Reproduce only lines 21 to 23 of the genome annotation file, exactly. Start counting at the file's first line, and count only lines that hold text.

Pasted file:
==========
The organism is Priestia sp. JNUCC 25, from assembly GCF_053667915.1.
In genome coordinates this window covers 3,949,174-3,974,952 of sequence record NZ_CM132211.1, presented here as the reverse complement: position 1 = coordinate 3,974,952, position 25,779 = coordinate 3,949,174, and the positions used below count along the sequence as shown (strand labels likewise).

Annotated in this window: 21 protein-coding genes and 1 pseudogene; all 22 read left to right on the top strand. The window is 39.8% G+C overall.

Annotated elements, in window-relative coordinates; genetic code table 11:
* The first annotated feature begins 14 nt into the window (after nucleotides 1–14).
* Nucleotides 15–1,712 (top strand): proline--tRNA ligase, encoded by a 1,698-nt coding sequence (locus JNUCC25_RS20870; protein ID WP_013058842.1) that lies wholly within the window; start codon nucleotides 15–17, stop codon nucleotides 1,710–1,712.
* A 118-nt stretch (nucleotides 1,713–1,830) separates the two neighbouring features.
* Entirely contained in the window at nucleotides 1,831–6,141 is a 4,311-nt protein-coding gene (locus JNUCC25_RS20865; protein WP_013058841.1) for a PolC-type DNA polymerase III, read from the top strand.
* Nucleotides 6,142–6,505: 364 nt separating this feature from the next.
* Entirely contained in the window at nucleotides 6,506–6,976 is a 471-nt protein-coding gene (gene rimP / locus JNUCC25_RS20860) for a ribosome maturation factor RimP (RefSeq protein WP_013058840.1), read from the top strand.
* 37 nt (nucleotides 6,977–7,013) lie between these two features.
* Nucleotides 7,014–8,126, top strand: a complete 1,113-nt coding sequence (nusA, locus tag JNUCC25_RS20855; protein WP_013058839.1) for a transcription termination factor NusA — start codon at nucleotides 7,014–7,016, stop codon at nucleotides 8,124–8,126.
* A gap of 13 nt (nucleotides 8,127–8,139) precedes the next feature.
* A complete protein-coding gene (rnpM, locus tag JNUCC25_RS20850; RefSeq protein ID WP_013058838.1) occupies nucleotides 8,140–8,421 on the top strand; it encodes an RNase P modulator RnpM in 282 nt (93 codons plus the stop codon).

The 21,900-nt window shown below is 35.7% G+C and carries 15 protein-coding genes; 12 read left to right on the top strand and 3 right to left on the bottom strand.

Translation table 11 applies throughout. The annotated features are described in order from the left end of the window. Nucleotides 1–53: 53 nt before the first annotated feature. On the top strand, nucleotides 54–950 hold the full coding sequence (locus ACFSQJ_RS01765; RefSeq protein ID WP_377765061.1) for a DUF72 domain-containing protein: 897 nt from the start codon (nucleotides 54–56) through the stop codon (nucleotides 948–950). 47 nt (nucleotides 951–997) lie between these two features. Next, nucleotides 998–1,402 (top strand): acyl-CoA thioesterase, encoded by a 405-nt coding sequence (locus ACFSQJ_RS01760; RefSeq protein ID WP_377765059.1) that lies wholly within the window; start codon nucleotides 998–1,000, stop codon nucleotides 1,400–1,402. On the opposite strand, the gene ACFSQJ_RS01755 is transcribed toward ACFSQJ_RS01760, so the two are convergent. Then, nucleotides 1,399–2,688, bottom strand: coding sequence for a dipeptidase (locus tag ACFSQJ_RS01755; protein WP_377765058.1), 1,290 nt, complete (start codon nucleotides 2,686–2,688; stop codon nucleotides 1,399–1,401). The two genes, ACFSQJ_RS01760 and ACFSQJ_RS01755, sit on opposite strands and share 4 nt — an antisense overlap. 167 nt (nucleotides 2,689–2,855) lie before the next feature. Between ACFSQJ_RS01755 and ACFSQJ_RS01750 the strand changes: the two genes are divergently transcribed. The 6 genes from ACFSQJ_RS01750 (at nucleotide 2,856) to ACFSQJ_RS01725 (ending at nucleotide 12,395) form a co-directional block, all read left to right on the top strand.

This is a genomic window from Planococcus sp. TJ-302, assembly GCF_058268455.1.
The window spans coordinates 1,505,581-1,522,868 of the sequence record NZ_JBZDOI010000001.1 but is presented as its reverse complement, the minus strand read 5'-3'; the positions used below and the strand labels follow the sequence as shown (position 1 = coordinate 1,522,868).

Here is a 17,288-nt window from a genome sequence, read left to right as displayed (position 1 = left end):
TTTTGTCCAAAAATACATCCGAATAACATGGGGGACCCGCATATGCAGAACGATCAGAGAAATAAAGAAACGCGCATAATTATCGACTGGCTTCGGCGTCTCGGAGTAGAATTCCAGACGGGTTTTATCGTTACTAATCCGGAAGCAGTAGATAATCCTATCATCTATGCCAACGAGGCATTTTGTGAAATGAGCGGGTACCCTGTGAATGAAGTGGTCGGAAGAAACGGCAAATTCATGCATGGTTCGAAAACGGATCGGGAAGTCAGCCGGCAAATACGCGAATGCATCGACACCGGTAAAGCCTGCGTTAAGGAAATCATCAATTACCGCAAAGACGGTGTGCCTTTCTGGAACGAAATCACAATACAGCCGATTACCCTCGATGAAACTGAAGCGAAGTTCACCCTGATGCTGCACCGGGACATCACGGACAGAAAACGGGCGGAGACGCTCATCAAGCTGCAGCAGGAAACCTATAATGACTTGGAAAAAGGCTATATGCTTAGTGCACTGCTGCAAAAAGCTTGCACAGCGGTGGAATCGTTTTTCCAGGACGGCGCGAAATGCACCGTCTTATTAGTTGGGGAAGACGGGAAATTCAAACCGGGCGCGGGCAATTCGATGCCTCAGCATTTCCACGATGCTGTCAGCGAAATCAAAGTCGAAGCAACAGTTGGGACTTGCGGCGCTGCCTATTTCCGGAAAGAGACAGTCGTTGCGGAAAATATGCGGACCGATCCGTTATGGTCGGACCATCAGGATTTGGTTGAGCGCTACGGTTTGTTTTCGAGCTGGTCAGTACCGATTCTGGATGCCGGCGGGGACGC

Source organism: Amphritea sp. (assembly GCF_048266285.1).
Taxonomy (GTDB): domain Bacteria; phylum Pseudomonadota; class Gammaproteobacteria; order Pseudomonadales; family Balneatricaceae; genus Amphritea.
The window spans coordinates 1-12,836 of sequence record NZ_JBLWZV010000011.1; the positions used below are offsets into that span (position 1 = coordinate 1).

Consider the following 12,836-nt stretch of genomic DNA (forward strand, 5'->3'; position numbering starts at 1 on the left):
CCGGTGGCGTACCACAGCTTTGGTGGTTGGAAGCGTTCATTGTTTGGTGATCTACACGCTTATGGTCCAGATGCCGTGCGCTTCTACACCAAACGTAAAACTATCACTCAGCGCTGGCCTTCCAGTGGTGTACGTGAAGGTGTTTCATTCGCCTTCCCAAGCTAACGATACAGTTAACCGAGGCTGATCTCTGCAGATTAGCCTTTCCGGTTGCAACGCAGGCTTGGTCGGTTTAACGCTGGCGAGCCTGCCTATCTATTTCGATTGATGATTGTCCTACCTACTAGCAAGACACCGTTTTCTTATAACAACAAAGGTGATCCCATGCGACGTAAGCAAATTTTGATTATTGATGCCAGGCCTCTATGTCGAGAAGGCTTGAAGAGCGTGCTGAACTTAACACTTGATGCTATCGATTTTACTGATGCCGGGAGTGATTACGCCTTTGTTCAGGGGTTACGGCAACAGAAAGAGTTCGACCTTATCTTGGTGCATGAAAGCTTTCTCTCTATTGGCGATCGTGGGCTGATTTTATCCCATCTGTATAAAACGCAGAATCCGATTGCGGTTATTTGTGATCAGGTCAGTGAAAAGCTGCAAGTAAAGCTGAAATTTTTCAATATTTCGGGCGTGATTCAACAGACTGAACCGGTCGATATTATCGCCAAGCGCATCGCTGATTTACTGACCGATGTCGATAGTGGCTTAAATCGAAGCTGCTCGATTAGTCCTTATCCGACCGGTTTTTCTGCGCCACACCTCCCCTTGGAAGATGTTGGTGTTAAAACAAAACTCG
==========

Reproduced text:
Source organism: Amphritea sp. (assembly GCF_048266285.1).
Taxonomy (GTDB): domain Bacteria; phylum Pseudomonadota; class Gammaproteobacteria; order Pseudomonadales; family Balneatricaceae; genus Amphritea.
The window spans coordinates 1-12,836 of sequence record NZ_JBLWZV010000011.1; the positions used below are offsets into that span (position 1 = coordinate 1).